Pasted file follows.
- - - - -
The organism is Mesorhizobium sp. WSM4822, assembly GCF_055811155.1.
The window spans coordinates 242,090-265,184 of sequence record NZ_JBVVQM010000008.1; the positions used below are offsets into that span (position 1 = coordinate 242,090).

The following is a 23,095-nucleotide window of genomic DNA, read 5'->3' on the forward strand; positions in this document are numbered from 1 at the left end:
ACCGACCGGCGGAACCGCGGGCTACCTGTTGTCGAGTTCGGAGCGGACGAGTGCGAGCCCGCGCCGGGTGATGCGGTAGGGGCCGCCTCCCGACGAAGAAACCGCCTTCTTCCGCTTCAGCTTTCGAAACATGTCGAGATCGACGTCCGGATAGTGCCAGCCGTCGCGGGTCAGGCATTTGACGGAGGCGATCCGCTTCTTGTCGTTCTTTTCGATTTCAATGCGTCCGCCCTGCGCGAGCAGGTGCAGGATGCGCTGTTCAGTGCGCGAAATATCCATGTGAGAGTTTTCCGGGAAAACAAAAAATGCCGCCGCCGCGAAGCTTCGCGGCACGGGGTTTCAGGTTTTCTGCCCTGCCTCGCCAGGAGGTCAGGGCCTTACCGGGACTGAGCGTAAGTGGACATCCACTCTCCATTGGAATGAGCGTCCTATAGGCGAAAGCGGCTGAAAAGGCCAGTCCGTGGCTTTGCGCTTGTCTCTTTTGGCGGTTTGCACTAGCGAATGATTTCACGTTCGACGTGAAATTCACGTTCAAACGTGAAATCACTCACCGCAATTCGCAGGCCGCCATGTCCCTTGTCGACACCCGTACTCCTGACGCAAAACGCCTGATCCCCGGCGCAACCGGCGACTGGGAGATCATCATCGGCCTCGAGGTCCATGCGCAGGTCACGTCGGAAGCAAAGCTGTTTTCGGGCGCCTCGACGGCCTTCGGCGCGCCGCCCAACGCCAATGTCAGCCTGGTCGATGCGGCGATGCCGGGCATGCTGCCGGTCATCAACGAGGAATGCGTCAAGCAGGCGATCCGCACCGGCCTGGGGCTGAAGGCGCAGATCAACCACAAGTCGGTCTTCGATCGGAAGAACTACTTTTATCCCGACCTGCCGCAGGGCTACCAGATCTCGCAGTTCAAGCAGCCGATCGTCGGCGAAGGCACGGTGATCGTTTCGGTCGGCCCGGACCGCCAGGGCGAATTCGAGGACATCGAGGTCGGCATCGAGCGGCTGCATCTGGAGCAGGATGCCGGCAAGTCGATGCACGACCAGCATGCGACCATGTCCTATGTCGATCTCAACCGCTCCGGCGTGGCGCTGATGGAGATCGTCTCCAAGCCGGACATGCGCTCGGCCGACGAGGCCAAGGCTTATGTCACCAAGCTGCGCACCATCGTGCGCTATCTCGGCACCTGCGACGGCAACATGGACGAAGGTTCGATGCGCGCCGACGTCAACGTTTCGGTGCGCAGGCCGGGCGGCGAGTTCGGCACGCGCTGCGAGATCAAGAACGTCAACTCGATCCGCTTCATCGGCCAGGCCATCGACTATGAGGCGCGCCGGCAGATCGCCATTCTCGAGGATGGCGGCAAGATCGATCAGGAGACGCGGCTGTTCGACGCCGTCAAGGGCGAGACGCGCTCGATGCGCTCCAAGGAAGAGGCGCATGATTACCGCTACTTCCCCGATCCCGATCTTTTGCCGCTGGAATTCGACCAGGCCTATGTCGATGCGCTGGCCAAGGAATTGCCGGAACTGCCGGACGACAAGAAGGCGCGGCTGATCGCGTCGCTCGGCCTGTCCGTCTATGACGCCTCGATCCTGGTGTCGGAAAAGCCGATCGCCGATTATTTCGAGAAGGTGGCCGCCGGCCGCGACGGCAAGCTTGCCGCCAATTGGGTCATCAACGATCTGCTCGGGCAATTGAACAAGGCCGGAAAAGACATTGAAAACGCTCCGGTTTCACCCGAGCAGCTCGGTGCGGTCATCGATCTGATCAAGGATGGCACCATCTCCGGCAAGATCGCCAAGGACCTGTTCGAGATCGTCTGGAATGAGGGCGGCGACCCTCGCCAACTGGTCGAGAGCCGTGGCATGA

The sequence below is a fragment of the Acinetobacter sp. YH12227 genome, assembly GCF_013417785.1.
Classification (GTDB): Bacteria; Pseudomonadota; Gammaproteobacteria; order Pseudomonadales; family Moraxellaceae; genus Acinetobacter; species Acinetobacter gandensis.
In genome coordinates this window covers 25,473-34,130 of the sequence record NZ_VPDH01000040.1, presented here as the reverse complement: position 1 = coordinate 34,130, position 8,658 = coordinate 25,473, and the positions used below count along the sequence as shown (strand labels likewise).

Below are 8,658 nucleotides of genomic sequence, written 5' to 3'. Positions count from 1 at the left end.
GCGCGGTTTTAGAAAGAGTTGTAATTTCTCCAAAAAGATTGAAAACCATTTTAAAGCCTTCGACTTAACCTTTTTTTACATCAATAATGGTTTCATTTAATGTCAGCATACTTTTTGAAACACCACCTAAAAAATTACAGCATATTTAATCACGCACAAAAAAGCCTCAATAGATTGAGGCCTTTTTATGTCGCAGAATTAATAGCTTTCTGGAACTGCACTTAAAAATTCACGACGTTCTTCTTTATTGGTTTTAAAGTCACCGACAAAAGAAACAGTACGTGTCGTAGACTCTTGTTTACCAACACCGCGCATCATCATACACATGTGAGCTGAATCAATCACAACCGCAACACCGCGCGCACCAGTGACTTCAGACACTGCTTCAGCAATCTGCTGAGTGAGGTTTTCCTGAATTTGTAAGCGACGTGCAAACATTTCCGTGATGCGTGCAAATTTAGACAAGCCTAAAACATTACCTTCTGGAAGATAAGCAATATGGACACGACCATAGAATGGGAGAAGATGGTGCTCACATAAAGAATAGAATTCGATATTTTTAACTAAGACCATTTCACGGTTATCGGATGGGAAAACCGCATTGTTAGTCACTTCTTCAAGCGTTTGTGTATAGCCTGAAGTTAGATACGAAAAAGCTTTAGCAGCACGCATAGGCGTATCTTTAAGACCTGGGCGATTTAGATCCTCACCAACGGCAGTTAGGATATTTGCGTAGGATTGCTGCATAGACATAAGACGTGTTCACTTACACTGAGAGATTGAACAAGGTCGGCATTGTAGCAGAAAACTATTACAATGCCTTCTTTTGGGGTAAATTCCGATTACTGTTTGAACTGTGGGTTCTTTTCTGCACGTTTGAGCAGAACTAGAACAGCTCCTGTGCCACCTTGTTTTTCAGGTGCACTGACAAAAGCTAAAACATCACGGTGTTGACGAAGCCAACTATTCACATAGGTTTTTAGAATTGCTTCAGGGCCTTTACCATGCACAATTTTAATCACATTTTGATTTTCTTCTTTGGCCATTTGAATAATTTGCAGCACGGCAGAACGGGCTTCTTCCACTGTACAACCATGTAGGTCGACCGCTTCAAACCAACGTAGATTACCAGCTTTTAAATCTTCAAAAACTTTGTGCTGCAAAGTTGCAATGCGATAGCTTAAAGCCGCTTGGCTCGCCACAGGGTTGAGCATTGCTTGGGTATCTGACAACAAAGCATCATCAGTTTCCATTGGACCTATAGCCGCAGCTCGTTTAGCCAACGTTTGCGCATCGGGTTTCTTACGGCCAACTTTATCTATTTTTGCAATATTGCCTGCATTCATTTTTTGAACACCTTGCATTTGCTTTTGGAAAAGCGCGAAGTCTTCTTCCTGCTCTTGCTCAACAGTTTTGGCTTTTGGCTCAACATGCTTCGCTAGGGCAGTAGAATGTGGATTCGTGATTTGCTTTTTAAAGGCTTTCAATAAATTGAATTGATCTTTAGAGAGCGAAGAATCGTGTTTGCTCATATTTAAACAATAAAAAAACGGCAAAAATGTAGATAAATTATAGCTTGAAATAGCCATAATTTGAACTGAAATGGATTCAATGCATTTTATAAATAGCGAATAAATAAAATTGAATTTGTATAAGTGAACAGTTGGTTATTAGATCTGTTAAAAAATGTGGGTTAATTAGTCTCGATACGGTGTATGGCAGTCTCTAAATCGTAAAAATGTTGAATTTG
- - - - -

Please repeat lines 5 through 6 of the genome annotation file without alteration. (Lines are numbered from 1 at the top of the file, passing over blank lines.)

The sequence below is a fragment of the Acinetobacter sp. YH12227 genome, assembly GCF_013417785.1.
Classification (GTDB): Bacteria; Pseudomonadota; Gammaproteobacteria; order Pseudomonadales; family Moraxellaceae; genus Acinetobacter; species Acinetobacter gandensis.